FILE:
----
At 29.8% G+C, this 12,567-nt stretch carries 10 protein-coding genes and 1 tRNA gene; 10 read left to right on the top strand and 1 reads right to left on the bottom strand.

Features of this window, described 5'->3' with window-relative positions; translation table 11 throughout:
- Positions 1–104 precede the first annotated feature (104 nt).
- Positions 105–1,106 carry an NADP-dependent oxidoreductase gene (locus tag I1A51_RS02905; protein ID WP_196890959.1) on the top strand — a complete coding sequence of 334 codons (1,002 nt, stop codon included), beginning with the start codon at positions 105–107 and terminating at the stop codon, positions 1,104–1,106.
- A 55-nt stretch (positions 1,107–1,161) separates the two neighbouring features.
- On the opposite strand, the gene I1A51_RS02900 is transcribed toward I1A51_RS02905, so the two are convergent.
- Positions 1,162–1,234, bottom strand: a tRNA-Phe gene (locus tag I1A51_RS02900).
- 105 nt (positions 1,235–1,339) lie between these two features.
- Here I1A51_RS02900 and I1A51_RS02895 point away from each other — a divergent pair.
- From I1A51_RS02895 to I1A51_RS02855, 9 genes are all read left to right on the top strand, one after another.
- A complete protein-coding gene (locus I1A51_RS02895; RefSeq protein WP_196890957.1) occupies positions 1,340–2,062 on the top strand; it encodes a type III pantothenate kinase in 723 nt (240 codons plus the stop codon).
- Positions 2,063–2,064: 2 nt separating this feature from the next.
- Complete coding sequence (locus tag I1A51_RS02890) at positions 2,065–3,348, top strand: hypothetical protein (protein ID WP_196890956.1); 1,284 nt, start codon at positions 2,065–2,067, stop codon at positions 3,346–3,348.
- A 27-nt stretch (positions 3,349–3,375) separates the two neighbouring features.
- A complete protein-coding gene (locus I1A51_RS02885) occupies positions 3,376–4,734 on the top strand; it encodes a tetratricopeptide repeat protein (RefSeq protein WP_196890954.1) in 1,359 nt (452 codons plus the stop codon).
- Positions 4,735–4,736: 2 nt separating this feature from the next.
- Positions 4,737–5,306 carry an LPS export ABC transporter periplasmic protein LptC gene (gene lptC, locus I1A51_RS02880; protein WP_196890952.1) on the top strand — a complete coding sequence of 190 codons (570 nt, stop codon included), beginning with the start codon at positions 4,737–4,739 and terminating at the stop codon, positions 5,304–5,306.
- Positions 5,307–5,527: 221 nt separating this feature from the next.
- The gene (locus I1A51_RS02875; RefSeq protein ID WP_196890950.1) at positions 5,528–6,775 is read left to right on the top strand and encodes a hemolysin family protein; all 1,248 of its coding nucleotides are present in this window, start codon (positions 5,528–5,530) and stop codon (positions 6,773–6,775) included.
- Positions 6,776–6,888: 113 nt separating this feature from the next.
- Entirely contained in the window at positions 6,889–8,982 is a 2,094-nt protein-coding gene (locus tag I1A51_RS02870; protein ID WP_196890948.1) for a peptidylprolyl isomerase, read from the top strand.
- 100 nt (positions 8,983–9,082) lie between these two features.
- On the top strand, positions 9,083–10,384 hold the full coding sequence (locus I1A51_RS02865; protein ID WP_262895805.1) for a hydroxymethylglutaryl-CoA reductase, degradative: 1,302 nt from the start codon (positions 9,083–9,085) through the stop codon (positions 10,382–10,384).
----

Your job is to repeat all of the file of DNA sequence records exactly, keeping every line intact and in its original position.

At 29.8% G+C, this 12,567-nt stretch carries 10 protein-coding genes and 1 tRNA gene; 10 read left to right on the top strand and 1 reads right to left on the bottom strand.

Features of this window, described 5'->3' with window-relative positions; translation table 11 throughout:
- Positions 1–104 precede the first annotated feature (104 nt).
- Positions 105–1,106 carry an NADP-dependent oxidoreductase gene (locus tag I1A51_RS02905; protein ID WP_196890959.1) on the top strand — a complete coding sequence of 334 codons (1,002 nt, stop codon included), beginning with the start codon at positions 105–107 and terminating at the stop codon, positions 1,104–1,106.
- A 55-nt stretch (positions 1,107–1,161) separates the two neighbouring features.
- On the opposite strand, the gene I1A51_RS02900 is transcribed toward I1A51_RS02905, so the two are convergent.
- Positions 1,162–1,234, bottom strand: a tRNA-Phe gene (locus tag I1A51_RS02900).
- 105 nt (positions 1,235–1,339) lie between these two features.
- Here I1A51_RS02900 and I1A51_RS02895 point away from each other — a divergent pair.
- From I1A51_RS02895 to I1A51_RS02855, 9 genes are all read left to right on the top strand, one after another.
- A complete protein-coding gene (locus I1A51_RS02895; RefSeq protein WP_196890957.1) occupies positions 1,340–2,062 on the top strand; it encodes a type III pantothenate kinase in 723 nt (240 codons plus the stop codon).
- Positions 2,063–2,064: 2 nt separating this feature from the next.
- Complete coding sequence (locus tag I1A51_RS02890) at positions 2,065–3,348, top strand: hypothetical protein (protein ID WP_196890956.1); 1,284 nt, start codon at positions 2,065–2,067, stop codon at positions 3,346–3,348.
- A 27-nt stretch (positions 3,349–3,375) separates the two neighbouring features.
- A complete protein-coding gene (locus I1A51_RS02885) occupies positions 3,376–4,734 on the top strand; it encodes a tetratricopeptide repeat protein (RefSeq protein WP_196890954.1) in 1,359 nt (452 codons plus the stop codon).
- Positions 4,735–4,736: 2 nt separating this feature from the next.
- Positions 4,737–5,306 carry an LPS export ABC transporter periplasmic protein LptC gene (gene lptC, locus I1A51_RS02880; protein WP_196890952.1) on the top strand — a complete coding sequence of 190 codons (570 nt, stop codon included), beginning with the start codon at positions 4,737–4,739 and terminating at the stop codon, positions 5,304–5,306.
- Positions 5,307–5,527: 221 nt separating this feature from the next.
- The gene (locus I1A51_RS02875; RefSeq protein ID WP_196890950.1) at positions 5,528–6,775 is read left to right on the top strand and encodes a hemolysin family protein; all 1,248 of its coding nucleotides are present in this window, start codon (positions 5,528–5,530) and stop codon (positions 6,773–6,775) included.
- Positions 6,776–6,888: 113 nt separating this feature from the next.
- Entirely contained in the window at positions 6,889–8,982 is a 2,094-nt protein-coding gene (locus tag I1A51_RS02870; protein ID WP_196890948.1) for a peptidylprolyl isomerase, read from the top strand.
- 100 nt (positions 8,983–9,082) lie between these two features.
- On the top strand, positions 9,083–10,384 hold the full coding sequence (locus I1A51_RS02865; protein ID WP_262895805.1) for a hydroxymethylglutaryl-CoA reductase, degradative: 1,302 nt from the start codon (positions 9,083–9,085) through the stop codon (positions 10,382–10,384).